You as a parent can ask the child what the consequences should be if they break a rule. This can help kids with ADHD to create commitments they made themselves. Consistency is one of the most important traits of parenting, so when you see that your child behaves positively, that will result in positive consequences and the other way around. Don’t make the mistake of doing it otherwise.

Breaking the rules sometimes is normal

All children, even the most intelligent ones break rules. When this happens, you shouldn’t make it your fault because it happens to every parent. Just don’t make it personal, and act with respect, and consistency.

Advocate for your child when appropriate

You might have to make certain arrangements for your child because of the ADHD, but try to still support your child in growing and cultivating their abilities. An example is using audiobooks, but you still want them to learn fluent reading by giving your child time, a teacher and most importantly – your belief that they will succeed.

Do not mute a strong-willed child

Don’t try and turn your spirited child into one that obeys all authority and accepts all that is said without any questions with saying “just because I said so”. Parents should expect that most kids won’t like this and behave in a bad way, and here is where the parents should set the limits. Parents must realize that these kids need ways of expressing their frustrations, but they can still enforce reasonable rules.

Just remember that these kids face a lifetime of challenges and don’t outgrow ADHD. In fact, children that are diagnosed with ADHD most likely will face a lifetime of problems as they age and go on to having additional psychiatric problems. Researchers followed 5, 178 kids that included about 400 who had ADHD. Around 20 percent of the kids with ADHD stayed that way in adulthood. To make matters worse, research has shown that 57 percent of the 400 children with ADHD had additional disorders as adults that included, anxiety, depression and substance abuse. This was compared to 35 percent of the kids without ADHD. This shows that it is crucial for those with ADHD to find a suitable doctor and stick with the program.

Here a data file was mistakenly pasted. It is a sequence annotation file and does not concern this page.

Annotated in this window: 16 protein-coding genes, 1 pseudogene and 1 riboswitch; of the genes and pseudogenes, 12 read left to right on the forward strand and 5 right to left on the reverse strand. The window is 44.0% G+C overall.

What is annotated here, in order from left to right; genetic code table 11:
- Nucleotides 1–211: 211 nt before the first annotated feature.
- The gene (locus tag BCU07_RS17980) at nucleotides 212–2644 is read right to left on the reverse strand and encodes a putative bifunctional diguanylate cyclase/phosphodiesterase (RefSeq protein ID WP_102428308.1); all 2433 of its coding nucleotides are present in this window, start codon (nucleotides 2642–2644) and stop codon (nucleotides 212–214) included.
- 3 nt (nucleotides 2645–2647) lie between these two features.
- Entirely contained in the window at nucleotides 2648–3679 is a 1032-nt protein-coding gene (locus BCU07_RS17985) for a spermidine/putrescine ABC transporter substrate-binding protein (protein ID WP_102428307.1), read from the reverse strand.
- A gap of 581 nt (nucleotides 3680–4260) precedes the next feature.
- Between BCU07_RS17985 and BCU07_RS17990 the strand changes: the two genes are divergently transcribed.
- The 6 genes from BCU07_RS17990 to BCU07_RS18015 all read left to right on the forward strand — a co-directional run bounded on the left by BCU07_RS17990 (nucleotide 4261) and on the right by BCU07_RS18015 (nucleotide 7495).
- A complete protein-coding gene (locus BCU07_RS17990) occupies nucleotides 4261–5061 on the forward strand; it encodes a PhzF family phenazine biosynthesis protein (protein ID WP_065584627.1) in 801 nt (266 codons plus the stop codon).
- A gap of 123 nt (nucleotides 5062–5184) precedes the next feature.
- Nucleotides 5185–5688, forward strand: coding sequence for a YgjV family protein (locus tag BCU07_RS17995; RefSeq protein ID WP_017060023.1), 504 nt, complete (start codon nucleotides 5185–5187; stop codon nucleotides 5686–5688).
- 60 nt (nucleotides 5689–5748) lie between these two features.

ADHD needs to be treated by someone that acts on their condition beyond the scope of just prescribing them the medication. These patients need to be directed to the right ways for helping with their organization, time management and other methods of dealing with their symptoms. This is of great importance for adult patients that have also had ADHD since childhood. These patients can start to suffer from bipolar disorder 1 and 2, borderline personality disorder, psychosis, mania, clinical depression to name a few. The act of impulsive decisions without the right guidance can cause a chain reaction of events that will eventually cause multi complex post-traumatic stress disorder or PTSD. It’s up to both parents to try and set the right limits and boundaries when the kids are young so they may utilize their skills and seek help when they are adults. Parents aren’t always going to be in the lives of these kids because tragedy can strike at any time and these kids could lose a parent. Ongoing psychotherapy is very important throughout your child’s life.